Tax lists released, snooping reduced

Bookmark and Share

Norwegian tax authorities have once again made public what millions of taxpayers in Norway actually paid in tax last year, along with the taxable amounts of their income and net worth. Not nearly as many people are snooping through the online lists, though, since their identities can also be revealed.

The numbers of curiosity seekers, keen to check what their friends or foes earned and paid into public coffers, have plummeted since the authorities introduced another level of openness in Norway’s tax system. It took effect last year and now everyone using the system must log in with their own tax identities, and that information in turn is logged in the system. Individual taxpayers can thus check who, if anyone, has searched for and seen their own tax information. The so-called “snoopers” will then show up with their names, postal address and birthdates on the screen.

Lost the veil of anonymity
Hardly anyone thus dares to surf through the lists, which just a few years ago were fair game for everyone and linked to by Norwegian newssites to boost traffic. “Many hesitate now to search out of pure curiosity because they can’t do it anonymously anymore,” Anne Kirkhusmo of the state tax agency Skatteetaten told Norwegian Broadcasting (NRK) Friday morning.

Over the past year, the numbers of people clicking into the lists fell by 89 percent from the year before. Kirkhusmo said the number of searches fell from 17 million in 2013 to just over 2 million last year.

The roughly 2 million searches were conducted by 502,103 so-called “unique visitors,” indicating that curiosity or need for individuals’ tax information still exists. Newspaper Aftenposten also noted that it’s still possible to search anonymously, if the searcher is willing to pay for it. Various firms offer to search on behalf of others, in return for around NOK 100-200 (USD 12-24 at current exchange rates).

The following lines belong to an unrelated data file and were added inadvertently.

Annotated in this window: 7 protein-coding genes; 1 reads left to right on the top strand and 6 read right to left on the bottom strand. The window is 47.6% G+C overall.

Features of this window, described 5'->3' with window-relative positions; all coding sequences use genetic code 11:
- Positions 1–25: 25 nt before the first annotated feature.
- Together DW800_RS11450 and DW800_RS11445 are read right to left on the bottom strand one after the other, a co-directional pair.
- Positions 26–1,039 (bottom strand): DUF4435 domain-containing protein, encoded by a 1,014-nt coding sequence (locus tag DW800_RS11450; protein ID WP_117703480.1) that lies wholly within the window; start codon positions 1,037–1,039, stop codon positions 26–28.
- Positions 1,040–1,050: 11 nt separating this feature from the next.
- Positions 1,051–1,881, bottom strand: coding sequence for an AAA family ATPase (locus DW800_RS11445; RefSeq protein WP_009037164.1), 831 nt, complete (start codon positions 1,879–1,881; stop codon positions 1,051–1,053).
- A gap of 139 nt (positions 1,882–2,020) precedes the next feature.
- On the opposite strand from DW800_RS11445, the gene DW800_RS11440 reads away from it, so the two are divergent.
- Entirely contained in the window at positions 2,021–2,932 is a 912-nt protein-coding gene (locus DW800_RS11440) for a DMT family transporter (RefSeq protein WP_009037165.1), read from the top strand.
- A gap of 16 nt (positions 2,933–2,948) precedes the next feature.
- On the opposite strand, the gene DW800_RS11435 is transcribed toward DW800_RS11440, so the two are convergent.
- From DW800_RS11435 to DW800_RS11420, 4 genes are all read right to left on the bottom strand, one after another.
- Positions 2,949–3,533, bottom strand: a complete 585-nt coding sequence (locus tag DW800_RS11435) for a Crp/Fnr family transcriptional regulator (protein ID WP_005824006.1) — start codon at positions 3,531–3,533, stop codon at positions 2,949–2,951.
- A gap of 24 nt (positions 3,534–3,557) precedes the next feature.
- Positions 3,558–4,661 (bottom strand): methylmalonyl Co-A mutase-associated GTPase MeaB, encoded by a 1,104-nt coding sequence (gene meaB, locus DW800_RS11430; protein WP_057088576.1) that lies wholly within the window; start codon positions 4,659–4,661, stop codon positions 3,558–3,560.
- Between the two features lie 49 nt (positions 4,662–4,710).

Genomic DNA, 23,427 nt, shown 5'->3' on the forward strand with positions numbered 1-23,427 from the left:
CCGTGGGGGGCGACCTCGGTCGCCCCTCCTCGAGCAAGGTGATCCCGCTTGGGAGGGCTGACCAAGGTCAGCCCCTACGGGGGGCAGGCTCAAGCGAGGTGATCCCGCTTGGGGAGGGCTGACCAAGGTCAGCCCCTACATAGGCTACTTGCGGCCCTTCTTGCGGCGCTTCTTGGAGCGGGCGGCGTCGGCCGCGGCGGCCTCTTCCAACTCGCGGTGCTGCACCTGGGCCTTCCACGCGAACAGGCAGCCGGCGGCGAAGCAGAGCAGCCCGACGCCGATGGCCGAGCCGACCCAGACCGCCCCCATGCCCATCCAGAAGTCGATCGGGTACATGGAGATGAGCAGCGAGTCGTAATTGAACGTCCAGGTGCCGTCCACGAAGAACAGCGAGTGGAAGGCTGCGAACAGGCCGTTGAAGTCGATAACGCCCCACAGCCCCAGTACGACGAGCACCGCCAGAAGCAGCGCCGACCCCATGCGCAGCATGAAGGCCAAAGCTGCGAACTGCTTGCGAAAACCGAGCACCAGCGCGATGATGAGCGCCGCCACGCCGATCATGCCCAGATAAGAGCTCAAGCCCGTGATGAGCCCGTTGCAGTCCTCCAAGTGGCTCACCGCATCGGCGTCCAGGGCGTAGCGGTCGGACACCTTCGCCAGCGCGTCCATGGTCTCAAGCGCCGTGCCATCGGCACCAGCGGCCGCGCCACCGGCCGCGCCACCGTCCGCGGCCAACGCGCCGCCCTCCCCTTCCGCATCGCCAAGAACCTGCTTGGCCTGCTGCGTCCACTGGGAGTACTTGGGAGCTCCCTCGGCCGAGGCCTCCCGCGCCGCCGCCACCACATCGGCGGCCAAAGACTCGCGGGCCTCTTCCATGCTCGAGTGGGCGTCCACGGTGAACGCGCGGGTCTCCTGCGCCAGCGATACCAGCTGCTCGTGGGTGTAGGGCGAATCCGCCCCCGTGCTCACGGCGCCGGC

Hans Christian Holte, director of the tax agency, defends publication of the tax lists in Norway, which has a long tradition of making them open and available. Before the Internet became available, curious Norwegians could stroll down to City Hall in their respective communities and scroll through huge tax register books and later, computer printouts of the tax rolls. Many tax cheats have been uncovered because of tips from members of the public who spotted unusually low income, net worth or levels of taxes paid among people they knew.

Power investor tops in taxes paid
Norwegian media outlets continue to have full and open access to the lists, and report heavily from them even though the figures are all adjusted for tax purposes and don’t necessarily reflect real income or market values. The most certain figures are taxes actually paid, often referred to as the amount the taxpayer “contributed to fellowship” in Norway.

This year a businessman in the southern coastal town of Grimstad, topped the list again. Einar Aas, a low-profile investor who earned his fortune by investing in power companies, paid a total of NOK 149.6 million in tax for 2014, on taxable income of NOK 501.9 million and a taxable fortune of NOK 1.4 billion.

Retired Bergen businessman and philanthropist Trond Mohn and his son Fredrik Wilhelm Mohn paid the next largest amounts of tax, with the elder Mohn paying NOK 138.6 million in tax on income of NOK 295.2 million and a fortune of NOK 5.8 billion. His son paid NOK 120.3 million on income of NOK 239.7 million and a fotune listed at NOK 5.5 billion.

Industrialist Kjell Inge Røkke, who made his initial fortune in the fishing industry and now controls the Aker industrial group among other ventures, ranked fourth on the list of tax paid, at NOK 101 million, but his taxable income of zero indicates the special aspects of the tax system’s figures. As with many others, Røkke’s tax was likely based entirely on his taxable net worth, listed at NOK 10 billion. In many cases, taxpayers with little declared or taxable income still pay millions in tax because of their personal fortunes that are liable to Norway’s controversial formueskatt (literally, fortune tax). Several young Norwegians who have inherited fortunes but are still students or otherwise not generating income also are subject to the tax, usually around 1 percent on the taxable amount of their assets.

Rounding out the top five taxpayers in Norway was investor, businessman and philanthropist Christen Sveaas, who paid NOK 80.7 million in tax on income of NOK 255.2 million and a taxable fortune of NOK 1.2 billion.

newsinenglish.no/Nina Berglund